Ideals of the Veils and Stones project:
To forge accessible ways to create personal and communal narratives, because humans live by narrative and the global culture is accelerating towards an alienating and fragmenting barrage of information. To find a way to involve people, not only ‘artists’, in the process of creation, and by this, also encouraging them to become active, not passive receivers of ‘art’ and to respect their own and others expression in small, intimate enactments of ‘art’. To create moments that are meaningful in their intimacy and individuality and to tie them into a wider, meaningful context that doesn’t deny, but respects and celebrates their originality. This ‘wider’ context could be universal in its perceivable humanism, but more importantly, exists within a community, however small – as a reflection of its own depth that doesn’t need the popular validly. TO ENCOURAGE CONFIDENCE WITHIN peoples expressive LANGUAGE, PERSONALLY AND COMMUNALLY, AND AWARENESS OF THE FREEDOM OF CREATIVE SPACE WITHIN IT.
I have been thinking a lot about narrative, how it forms our understanding and expression:
“Only that which narrates can make us understand” Susan Sontag
“Information is alienated experience. Only experience can de-alienate the bits”, ‘You Are Not A Gadget’ – Jaron Lanier
And about the role of repetition, in literature, oral storytelling, dance, theatre, music, and visual arts. In some arts repetition occurs in words, in others, by gestures. Sometimes the repetition can be indirect – only an echo, perhaps of mark or of material. I began to look practice with repeating very simple marks, looking for a language:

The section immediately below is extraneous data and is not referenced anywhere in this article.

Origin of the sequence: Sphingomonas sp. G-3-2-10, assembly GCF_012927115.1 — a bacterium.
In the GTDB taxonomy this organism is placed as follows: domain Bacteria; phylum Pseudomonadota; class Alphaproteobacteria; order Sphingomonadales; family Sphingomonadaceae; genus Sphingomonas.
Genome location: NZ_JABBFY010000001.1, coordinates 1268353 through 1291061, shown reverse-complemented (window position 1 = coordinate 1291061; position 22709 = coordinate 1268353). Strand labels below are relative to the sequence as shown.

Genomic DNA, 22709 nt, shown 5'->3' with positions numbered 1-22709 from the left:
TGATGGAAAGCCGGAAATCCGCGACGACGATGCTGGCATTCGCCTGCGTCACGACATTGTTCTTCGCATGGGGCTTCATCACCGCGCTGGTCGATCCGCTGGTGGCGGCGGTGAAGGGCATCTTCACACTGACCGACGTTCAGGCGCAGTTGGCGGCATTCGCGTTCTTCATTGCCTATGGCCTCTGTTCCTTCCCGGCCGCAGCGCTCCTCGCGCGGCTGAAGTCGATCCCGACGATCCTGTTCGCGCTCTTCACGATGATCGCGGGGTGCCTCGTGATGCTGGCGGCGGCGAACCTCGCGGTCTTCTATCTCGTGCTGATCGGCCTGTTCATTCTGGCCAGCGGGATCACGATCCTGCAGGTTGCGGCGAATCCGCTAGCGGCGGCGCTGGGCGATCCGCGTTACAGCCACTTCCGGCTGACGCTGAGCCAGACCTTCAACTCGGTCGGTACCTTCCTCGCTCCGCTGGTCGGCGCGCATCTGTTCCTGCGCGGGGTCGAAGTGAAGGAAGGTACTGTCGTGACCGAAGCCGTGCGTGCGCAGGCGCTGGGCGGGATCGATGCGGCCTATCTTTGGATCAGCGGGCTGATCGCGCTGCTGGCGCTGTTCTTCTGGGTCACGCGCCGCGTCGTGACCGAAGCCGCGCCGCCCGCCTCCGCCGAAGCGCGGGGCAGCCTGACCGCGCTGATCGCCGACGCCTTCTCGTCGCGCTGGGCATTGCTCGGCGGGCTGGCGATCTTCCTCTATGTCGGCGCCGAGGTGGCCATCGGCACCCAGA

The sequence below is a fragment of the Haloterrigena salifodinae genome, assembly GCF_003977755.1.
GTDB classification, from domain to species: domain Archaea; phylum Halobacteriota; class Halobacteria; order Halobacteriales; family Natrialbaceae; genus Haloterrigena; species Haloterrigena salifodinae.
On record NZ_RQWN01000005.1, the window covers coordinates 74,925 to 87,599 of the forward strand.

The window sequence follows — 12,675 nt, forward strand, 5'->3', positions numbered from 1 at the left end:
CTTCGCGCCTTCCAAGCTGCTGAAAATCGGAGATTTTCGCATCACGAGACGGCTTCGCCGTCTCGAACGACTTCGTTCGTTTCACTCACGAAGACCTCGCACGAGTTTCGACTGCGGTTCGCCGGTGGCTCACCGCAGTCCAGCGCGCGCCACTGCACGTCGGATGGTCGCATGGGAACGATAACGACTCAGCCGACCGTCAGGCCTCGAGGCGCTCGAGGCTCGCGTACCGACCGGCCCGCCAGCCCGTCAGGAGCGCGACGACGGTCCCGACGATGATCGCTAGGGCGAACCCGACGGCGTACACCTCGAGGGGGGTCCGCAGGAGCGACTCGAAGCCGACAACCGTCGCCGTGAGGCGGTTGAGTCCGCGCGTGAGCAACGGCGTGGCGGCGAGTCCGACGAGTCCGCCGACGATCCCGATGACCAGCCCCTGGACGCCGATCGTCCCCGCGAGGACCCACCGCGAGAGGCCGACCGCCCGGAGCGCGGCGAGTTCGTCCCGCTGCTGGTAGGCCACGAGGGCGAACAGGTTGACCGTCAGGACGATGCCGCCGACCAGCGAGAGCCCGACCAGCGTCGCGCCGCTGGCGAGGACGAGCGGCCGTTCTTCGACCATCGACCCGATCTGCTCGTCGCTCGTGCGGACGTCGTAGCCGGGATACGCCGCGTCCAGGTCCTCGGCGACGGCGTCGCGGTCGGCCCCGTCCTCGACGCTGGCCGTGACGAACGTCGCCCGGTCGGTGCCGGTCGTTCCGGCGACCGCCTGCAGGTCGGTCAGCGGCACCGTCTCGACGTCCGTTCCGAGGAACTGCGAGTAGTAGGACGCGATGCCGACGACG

Some emerged looking like maps, some like flocks of birds, one like a letter:
I began to think about letter-writing, which I do often, and what is so compelling about it. When writing a letter, expression has a direction, an audience, a confidant. It draws on the need not just to create but to communicate (an instinct that necessitates creation). I thought also about the materials. Never have I achieved the amount of personal expression on a keyboard as I have with ink and paper. The expression of handwriting alone, large, small, neat, messy, slanted, loopy changes with my mood and says so much, it is transcribed body language.
I also write on unconventional materials and in unconventional ways – many scraps of paper collect thoughts, falling from the envelope they have a shifting order. I write on many different textures, switch from drawing to words and back again, draw with my words. I find that the textures and colours fit different moods and ideas. Sifting through a pile of papers can inspire the subject, or a subject can pick the paper.
Particularly I thought of a letter written on tracing paper, partially painted on the back so that the reversed letters emerged in mysterious shapes when the letter was turned over. I wrote of the desire;
“to see the strange and beautiful shapes our meanings make before they leap past the eye and into language.”